Frances Farenthold

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Frances Farenthold
Member of the Texas House of Representatives
from the 45th district
In office
January 14, 1969 – January 9, 1973
Preceded byCharles R. Scoggins
Succeeded byJohn H. Poerner
Personal details
Born
Mary Frances Tarlton

(1926-10-02)October 2, 1926
Corpus Christi, Texas, U.S.
DiedSeptember 26, 2021(2021-09-26) (aged 94)
Houston, Texas, U.S.
Political partyDemocratic
Spouse(s)
George Farenthold
(m. 1950; div. 1985)
EducationVassar College (BA)
University of Texas (JD)
OccupationEducator, lawyer, politician, college administrator, activist

Mary Frances Tarlton "Sissy" Farenthold (October 2, 1926 – September 26, 2021) was an American politician, attorney, activist, and educator. She was best known for her two campaigns for governor of Texas in 1972 and 1974, and for being placed in nomination for the office of Vice President of the United States, finishing second, at the 1972 Democratic National Convention. She was elected as the first chair of the National Women's Political Caucus in 1973.[1]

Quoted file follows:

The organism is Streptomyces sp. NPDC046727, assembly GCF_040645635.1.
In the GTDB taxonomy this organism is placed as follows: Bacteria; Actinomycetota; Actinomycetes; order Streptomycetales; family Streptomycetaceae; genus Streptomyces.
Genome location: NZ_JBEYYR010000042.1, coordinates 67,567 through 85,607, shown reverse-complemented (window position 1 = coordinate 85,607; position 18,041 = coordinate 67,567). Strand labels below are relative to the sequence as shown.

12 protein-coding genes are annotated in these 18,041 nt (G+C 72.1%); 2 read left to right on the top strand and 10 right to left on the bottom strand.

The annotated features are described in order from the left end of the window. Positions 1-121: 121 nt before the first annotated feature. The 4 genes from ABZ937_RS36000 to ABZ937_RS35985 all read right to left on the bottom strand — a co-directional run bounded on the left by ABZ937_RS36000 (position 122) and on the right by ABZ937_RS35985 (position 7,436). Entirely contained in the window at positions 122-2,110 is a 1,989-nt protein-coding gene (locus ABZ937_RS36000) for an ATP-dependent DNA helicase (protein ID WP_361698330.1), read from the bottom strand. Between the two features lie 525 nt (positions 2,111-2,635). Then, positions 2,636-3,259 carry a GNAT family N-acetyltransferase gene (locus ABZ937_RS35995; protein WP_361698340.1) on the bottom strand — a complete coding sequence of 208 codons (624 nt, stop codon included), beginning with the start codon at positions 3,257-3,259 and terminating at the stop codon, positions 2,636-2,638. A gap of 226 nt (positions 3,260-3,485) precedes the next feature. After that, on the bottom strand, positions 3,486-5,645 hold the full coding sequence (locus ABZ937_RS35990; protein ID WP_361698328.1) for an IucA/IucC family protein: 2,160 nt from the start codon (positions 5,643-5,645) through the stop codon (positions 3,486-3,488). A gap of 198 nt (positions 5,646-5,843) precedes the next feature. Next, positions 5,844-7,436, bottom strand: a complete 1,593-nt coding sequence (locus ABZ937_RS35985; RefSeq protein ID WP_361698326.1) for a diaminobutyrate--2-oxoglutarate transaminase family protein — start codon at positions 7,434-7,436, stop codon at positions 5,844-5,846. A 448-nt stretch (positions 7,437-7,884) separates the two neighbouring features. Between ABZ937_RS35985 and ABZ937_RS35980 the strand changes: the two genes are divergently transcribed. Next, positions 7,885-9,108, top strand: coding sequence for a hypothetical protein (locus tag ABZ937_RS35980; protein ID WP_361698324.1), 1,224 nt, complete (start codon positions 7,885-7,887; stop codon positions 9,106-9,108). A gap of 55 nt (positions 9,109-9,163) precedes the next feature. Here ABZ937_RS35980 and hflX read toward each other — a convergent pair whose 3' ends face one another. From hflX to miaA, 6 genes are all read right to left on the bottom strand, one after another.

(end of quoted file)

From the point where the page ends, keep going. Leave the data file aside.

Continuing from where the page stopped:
Early life and education[edit]

Mary Frances Tarlton was born in Corpus Christi, Texas, on October 2, 1926, the daughter of Catherine (Bluntzer) and Benjamin Dudley Tarlton, Jr., a district attorney.[2] She was nicknamed "Sissy" as her slightly older brother could not yet pronounce the word sister.[2] After attending the Hockaday School,[3] Farenthold graduated from Vassar College in 1946. In 1949, she graduated from the University of Texas School of Law. She was one of only three women in a class of 800. Farenthold comes from a line of lawyers and judges. Her grandfather, Judge Benjamin D. Tarlton Sr., served as chief justice of the Texas Court of Civil Appeals, a state legislator, professor at the University of Texas School of Law and as the namesake of the University of Texas School of Law Tarlton Law Library.[4][5]

Career[edit]

Politics[edit]